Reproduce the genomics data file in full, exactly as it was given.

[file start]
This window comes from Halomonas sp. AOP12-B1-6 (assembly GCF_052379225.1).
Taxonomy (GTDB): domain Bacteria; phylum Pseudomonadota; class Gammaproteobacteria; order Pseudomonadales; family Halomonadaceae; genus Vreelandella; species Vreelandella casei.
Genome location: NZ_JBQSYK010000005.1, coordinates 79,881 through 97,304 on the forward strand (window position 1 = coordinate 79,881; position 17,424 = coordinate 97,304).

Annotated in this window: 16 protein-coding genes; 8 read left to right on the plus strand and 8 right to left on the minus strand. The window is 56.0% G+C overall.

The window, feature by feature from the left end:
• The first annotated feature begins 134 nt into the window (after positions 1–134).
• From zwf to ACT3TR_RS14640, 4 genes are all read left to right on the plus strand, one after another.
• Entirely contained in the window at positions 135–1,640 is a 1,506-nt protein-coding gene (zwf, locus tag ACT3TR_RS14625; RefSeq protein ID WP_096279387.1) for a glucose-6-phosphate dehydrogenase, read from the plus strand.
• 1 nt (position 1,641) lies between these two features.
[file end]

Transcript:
This window comes from Halomonas sp. AOP12-B1-6 (assembly GCF_052379225.1).
Taxonomy (GTDB): domain Bacteria; phylum Pseudomonadota; class Gammaproteobacteria; order Pseudomonadales; family Halomonadaceae; genus Vreelandella; species Vreelandella casei.
Genome location: NZ_JBQSYK010000005.1, coordinates 79,881 through 97,304 on the forward strand (window position 1 = coordinate 79,881; position 17,424 = coordinate 97,304).

Annotated in this window: 16 protein-coding genes; 8 read left to right on the plus strand and 8 right to left on the minus strand. The window is 56.0% G+C overall.

The window, feature by feature from the left end:
• The first annotated feature begins 134 nt into the window (after positions 1–134).
• From zwf to ACT3TR_RS14640, 4 genes are all read left to right on the plus strand, one after another.
• Entirely contained in the window at positions 135–1,640 is a 1,506-nt protein-coding gene (zwf, locus tag ACT3TR_RS14625; RefSeq protein ID WP_096279387.1) for a glucose-6-phosphate dehydrogenase, read from the plus strand.
• 1 nt (position 1,641) lies between these two features.